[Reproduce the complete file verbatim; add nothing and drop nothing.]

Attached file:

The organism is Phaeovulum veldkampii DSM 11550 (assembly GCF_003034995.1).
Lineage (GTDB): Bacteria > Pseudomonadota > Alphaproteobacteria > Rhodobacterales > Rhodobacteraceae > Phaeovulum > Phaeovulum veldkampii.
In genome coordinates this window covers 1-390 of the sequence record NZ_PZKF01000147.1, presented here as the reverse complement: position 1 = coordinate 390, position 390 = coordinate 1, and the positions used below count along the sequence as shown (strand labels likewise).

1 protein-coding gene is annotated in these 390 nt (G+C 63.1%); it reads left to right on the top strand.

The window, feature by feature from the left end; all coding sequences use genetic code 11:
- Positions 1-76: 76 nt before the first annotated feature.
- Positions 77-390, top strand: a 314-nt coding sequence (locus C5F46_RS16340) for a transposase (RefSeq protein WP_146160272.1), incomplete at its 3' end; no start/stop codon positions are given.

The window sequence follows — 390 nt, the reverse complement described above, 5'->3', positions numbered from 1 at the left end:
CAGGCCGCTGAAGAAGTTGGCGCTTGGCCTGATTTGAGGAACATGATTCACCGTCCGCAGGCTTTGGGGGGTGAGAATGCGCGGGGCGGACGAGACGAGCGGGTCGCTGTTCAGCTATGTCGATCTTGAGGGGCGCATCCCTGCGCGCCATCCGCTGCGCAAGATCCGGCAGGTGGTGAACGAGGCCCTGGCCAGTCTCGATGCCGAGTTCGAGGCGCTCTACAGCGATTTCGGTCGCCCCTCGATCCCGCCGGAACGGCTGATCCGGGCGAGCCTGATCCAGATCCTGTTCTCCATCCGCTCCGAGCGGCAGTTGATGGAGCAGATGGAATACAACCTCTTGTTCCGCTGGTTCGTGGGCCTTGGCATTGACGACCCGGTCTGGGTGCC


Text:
The organism is Phaeovulum veldkampii DSM 11550 (assembly GCF_003034995.1).
Lineage (GTDB): Bacteria > Pseudomonadota > Alphaproteobacteria > Rhodobacterales > Rhodobacteraceae > Phaeovulum > Phaeovulum veldkampii.
In genome coordinates this window covers 1-390 of the sequence record NZ_PZKF01000147.1, presented here as the reverse complement: position 1 = coordinate 390, position 390 = coordinate 1, and the positions used below count along the sequence as shown (strand labels likewise).

1 protein-coding gene is annotated in these 390 nt (G+C 63.1%); it reads left to right on the top strand.

The window, feature by feature from the left end; all coding sequences use genetic code 11:
- Positions 1-76: 76 nt before the first annotated feature.
- Positions 77-390, top strand: a 314-nt coding sequence (locus C5F46_RS16340) for a transposase (RefSeq protein WP_146160272.1), incomplete at its 3' end; no start/stop codon positions are given.

The window sequence follows — 390 nt, the reverse complement described above, 5'->3', positions numbered from 1 at the left end:
CAGGCCGCTGAAGAAGTTGGCGCTTGGCCTGATTTGAGGAACATGATTCACCGTCCGCAGGCTTTGGGGGGTGAGAATGCGCGGGGCGGACGAGACGAGCGGGTCGCTGTTCAGCTATGTCGATCTTGAGGGGCGCATCCCTGCGCGCCATCCGCTGCGCAAGATCCGGCAGGTGGTGAACGAGGCCCTGGCCAGTCTCGATGCCGAGTTCGAGGCGCTCTACAGCGATTTCGGTCGCCCCTCGATCCCGCCGGAACGGCTGATCCGGGCGAGCCTGATCCAGATCCTGTTCTCCATCCGCTCCGAGCGGCAGTTGATGGAGCAGATGGAATACAACCTCTTGTTCCGCTGGTTCGTGGGCCTTGGCATTGACGACCCGGTCTGGGTGCC